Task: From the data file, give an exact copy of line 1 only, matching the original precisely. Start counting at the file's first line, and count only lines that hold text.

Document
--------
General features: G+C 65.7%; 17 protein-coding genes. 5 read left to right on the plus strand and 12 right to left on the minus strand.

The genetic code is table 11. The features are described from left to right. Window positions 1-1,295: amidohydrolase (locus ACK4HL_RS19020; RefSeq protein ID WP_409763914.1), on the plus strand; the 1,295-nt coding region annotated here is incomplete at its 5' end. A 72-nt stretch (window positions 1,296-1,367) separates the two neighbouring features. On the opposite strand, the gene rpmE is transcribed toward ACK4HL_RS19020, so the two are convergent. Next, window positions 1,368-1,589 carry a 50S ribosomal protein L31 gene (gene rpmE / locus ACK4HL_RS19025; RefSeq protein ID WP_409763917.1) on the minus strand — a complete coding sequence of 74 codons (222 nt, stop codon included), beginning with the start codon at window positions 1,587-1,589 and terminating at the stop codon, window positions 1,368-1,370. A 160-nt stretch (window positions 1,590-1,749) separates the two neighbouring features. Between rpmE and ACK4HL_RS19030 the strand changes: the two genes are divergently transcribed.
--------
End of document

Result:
General features: G+C 65.7%; 17 protein-coding genes. 5 read left to right on the plus strand and 12 right to left on the minus strand.